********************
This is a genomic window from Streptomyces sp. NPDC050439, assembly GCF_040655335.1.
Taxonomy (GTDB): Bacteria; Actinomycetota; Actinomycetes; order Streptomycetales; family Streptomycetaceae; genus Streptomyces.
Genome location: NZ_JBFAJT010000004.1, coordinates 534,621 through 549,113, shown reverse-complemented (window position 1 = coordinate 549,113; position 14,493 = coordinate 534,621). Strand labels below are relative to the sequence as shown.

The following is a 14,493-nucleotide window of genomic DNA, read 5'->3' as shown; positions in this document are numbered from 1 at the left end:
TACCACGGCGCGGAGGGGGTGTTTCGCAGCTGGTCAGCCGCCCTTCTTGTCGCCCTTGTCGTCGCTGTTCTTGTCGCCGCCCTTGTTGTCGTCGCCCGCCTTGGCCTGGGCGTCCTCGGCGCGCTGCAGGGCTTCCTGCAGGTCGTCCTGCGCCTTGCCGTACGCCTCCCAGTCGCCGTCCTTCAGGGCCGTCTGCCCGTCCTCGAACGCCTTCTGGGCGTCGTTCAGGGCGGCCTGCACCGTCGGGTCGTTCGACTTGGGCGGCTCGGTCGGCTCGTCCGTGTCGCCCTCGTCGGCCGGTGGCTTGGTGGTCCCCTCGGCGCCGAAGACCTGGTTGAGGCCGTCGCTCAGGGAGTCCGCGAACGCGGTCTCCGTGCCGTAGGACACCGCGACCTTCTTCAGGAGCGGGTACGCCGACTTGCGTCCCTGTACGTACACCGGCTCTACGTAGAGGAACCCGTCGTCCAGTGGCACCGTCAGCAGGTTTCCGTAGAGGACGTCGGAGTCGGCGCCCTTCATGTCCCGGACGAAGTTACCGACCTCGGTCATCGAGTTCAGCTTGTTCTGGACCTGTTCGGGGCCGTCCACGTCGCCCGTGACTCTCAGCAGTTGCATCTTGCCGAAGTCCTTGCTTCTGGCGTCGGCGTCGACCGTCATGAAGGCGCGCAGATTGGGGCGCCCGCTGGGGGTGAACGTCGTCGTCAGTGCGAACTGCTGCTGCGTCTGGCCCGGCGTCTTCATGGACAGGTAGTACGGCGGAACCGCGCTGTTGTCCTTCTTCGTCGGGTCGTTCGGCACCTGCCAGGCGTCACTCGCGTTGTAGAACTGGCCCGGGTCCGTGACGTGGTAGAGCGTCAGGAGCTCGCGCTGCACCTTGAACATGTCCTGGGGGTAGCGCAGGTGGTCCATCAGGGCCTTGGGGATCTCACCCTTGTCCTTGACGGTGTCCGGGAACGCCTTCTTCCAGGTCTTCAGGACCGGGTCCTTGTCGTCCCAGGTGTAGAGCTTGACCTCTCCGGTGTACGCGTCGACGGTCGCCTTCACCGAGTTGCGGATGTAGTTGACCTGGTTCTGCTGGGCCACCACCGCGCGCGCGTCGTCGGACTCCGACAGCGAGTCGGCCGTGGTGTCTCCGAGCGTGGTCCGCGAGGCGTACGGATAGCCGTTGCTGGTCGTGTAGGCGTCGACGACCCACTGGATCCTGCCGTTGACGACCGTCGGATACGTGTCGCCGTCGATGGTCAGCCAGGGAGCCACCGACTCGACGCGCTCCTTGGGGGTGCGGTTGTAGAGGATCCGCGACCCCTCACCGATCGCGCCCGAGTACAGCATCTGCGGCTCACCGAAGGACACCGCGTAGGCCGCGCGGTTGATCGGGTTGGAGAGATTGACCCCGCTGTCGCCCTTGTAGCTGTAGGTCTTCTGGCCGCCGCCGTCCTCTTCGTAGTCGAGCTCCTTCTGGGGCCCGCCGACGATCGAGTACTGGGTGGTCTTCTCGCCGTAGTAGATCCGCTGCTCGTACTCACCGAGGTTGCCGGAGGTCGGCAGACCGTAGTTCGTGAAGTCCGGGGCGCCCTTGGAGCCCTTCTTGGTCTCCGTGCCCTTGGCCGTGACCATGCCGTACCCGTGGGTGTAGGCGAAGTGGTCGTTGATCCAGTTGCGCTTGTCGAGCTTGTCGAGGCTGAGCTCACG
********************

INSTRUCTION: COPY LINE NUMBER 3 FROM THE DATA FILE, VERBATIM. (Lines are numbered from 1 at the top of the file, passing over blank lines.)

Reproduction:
Genome location: NZ_JBFAJT010000004.1, coordinates 534,621 through 549,113, shown reverse-complemented (window position 1 = coordinate 549,113; position 14,493 = coordinate 534,621). Strand labels below are relative to the sequence as shown.